The U.S. military has released a video it says implicates Iran’s Islamic Revolutionary Guard Corps (IRGC) in the attack on two oil tankers in the Gulf of Oman, the latest violent incident the United States and its allies blame on Tehran.
The U.S. Central Command on June 13 said the video shows crews from IRGC boats removing what looks like an unexploded mine from the side of one of the two attacked oil tankers.
"At 4:10 p.m. local time, an IRGC Gashti Class patrol boat approached the M/T Kokuka Courageous and was observed and recorded removing the unexploded limpet mine from the M/T Kokuka Courageous," Navy Captain Bill Urban, a Central Command spokesman, said in a statement.
Officials told CNN the Pentagon believes it was an attempt by Iranian forces to retrieve evidence of their involvement.
Iran's mission to the UN late on June 13 said it "categorically rejects the U.S. unfounded claim" that it was involved in the latest attacks in the Gulf of Oman.
Earlier in the day at the UN, U.S. acting Ambassador Jonathan Cohen called on the Security Council to confront the "clear threat" posed by Tehran in the region.
The attacks "demonstrate the clear threat that Iran poses to international peace and security," Cohen told reporters following the closed-door Security Council meeting.
Cohen said that "no proxy group in the area has the resources or the skill to act with this level of sophistication."
"Iran, however, has the weapons, the expertise, and the requisite intelligence information to pull this off," he said.
"I've asked the Security Council to remain seized of the matter and I expect that we will have further conversations about it, and how to respond in the days ahead," he added.
Cohen said the United States would defend its forces and interests in the region, but he did not give any specifics about potential retaliation and took no questions from reporters.
Diplomats told AFP that some Council members did not immediately blame Iran, saying there was no clear evidence tying Tehran to the attacks.
However, Saudi Arabia, Iran’s archrival and a close U.S. ally, said it had no reason to disagree with the U.S. assessment of Iran’s culpability. "Iran has a history of doing this," Foreign Minister Adel al-Jubeir told CNN.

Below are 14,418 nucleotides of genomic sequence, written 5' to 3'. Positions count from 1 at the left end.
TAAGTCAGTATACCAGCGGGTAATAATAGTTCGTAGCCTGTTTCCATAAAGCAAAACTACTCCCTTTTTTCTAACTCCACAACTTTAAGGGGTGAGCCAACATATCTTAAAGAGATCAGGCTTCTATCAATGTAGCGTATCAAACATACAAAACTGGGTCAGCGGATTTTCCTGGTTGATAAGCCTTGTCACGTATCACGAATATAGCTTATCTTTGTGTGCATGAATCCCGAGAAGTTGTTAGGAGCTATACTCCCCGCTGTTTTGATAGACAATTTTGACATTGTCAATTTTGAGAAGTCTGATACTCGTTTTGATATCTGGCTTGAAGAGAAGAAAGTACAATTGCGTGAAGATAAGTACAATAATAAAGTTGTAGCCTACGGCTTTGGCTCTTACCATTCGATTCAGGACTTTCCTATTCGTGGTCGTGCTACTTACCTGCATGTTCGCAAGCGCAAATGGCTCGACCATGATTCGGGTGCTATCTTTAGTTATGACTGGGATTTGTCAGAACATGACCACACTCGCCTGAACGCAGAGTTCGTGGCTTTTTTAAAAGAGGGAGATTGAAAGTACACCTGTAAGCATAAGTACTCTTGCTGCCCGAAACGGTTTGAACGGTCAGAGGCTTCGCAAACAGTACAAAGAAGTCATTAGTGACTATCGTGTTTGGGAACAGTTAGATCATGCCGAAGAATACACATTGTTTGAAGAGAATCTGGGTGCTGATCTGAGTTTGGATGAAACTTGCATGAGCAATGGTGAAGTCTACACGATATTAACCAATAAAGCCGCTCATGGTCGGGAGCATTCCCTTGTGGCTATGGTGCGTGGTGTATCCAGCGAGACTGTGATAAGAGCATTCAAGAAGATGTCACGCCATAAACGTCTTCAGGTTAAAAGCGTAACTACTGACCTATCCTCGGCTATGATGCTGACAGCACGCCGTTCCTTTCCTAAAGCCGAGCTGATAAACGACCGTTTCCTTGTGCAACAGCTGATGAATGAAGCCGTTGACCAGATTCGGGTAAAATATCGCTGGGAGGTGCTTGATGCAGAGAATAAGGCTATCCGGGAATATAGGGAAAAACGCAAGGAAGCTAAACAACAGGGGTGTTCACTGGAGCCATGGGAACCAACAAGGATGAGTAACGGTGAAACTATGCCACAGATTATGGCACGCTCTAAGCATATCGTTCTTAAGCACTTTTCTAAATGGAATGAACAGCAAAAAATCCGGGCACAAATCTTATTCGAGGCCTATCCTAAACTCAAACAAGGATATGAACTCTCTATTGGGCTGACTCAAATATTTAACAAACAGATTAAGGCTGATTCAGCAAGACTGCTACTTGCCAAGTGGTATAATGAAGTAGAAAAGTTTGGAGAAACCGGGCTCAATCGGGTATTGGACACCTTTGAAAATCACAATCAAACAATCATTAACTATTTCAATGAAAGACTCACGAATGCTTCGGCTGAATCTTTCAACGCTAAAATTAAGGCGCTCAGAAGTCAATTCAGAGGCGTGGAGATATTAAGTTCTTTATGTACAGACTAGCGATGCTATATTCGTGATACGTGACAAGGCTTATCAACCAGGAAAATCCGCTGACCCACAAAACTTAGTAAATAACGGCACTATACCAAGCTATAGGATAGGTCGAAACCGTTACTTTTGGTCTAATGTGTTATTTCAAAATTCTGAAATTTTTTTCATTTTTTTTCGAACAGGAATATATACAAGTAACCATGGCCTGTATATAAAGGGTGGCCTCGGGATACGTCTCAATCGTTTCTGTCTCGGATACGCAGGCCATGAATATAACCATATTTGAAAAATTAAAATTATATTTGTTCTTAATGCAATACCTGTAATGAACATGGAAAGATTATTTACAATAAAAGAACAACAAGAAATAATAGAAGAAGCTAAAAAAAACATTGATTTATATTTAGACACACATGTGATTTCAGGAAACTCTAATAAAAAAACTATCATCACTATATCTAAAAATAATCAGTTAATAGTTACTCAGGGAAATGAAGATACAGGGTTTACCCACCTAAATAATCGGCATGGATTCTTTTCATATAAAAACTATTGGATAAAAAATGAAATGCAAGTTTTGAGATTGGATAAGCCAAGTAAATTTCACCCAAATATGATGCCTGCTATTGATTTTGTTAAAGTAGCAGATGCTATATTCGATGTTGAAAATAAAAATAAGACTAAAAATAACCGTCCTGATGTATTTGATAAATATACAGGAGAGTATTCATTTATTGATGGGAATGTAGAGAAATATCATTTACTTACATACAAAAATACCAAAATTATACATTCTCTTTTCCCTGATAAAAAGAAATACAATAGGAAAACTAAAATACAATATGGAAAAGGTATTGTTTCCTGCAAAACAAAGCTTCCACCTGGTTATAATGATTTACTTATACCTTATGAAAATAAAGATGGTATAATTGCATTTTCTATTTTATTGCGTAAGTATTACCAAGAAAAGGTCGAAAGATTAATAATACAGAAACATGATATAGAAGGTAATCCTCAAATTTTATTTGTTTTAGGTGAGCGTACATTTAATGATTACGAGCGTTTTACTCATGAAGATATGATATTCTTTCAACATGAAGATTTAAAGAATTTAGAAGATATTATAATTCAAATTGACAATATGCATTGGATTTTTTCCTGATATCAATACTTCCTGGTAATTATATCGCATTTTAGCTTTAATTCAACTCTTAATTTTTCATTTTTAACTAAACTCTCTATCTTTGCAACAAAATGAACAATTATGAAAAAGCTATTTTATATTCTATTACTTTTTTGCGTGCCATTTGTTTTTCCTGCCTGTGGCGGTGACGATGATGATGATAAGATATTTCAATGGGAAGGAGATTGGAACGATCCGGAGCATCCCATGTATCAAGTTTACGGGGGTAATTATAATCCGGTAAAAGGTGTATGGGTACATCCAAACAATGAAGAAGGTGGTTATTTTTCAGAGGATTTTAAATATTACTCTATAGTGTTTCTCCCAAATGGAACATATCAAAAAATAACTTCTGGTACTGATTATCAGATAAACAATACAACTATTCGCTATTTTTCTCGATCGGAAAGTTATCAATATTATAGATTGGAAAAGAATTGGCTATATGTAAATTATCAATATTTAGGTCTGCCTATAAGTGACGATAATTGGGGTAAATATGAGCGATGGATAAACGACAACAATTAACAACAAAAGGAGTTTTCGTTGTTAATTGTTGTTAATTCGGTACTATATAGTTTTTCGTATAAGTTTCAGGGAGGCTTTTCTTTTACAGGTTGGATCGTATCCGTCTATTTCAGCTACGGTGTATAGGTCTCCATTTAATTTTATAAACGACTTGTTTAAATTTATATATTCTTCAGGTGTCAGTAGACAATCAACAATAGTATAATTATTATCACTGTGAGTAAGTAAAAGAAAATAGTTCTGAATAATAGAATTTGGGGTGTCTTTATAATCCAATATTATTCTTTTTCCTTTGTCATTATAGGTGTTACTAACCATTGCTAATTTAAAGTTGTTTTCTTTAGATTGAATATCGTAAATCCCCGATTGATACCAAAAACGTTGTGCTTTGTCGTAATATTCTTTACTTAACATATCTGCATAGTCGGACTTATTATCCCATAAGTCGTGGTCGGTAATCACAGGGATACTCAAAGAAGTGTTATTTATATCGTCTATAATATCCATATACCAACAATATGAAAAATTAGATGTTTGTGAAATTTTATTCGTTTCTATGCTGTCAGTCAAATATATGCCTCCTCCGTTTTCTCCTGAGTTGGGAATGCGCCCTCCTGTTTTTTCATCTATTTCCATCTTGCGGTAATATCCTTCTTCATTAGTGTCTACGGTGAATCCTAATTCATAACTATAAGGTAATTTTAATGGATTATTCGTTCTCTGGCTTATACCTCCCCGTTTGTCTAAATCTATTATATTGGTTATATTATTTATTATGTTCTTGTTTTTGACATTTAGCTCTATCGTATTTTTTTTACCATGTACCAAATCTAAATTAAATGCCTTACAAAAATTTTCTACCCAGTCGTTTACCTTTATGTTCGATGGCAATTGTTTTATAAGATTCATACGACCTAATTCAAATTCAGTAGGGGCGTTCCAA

British Foreign Secretary Jeremy Hunt told the BBC that “our starting point is to believe” the U.S. view that Iran is to blame for the oil tanker attacks.
He called the attacks “deeply worrying” and said Britain would make its own assessment on the incident in the coming days.
"We are taking this extremely seriously, and my message to Iran is that if they have been involved it is a deeply unwise escalation which poses a real danger to the prospects of peace and stability in the region," he said.
In Washington, Secretary of State Mike Pompeo blamed Tehran, citing the type of explosives used and what he said was the sophistication of the attacks. He asserted it was part of a campaign to escalate tensions in the region.
"This is only the latest in a series of attacks, instigated by the Islamic Republic of Iran and its surrogates, against the United States and its allies," Pompeo said.
"And they should be understood in the context of 40 years of unprovoked aggression against freedom-loving nations," he added.
In the incident, two commercial oil tankers were hit by explosions and caught fire in the Gulf of Oman, prompting the evacuation and rescue of dozens of crew members.
Ship operators said that 21 crew on board the Japanese-owned Kokuka Courageous tanker and 23 on the Front Altair, owned by Norway, were evacuated by nearby vessels after the blasts erupted June 13.
Iranian state media reported that the Iranian navy rescued the 44 and transferred them to an Iranian port, a claim disputed by the United States, which said its Navy had come to the rescue of some of those aboard the ships.
One crewman was said to have been slightly injured.
The incidents come a month after attacks on four tankers off the coast of the nearby United Arab Emirates (U.A.E.) increased tensions between Tehran and Washington and U.S. allies in the Persian Gulf.
On May 12, the four oil tankers -- two Saudi, one Norwegian, and one from the United Arab Emirates (U.A.E.) -- were damaged in the attacks.
The U.A.E. said initial findings of its investigation pointed to the likelihood that a "state actor" was behind the bombings, but did not specifically name Iran.
Iran also denied being involved in those attacks, and its foreign minister called the timing of the latest incidents suspicious, given that Japanese Prime Minister Shinzo Abe was meeting Supreme Leader Ayatollah Ali Khamenei in Tehran.
"Suspicious doesn't begin to describe what likely transpired this morning,” Mohammad Javad Zarif said in a post to Twitter.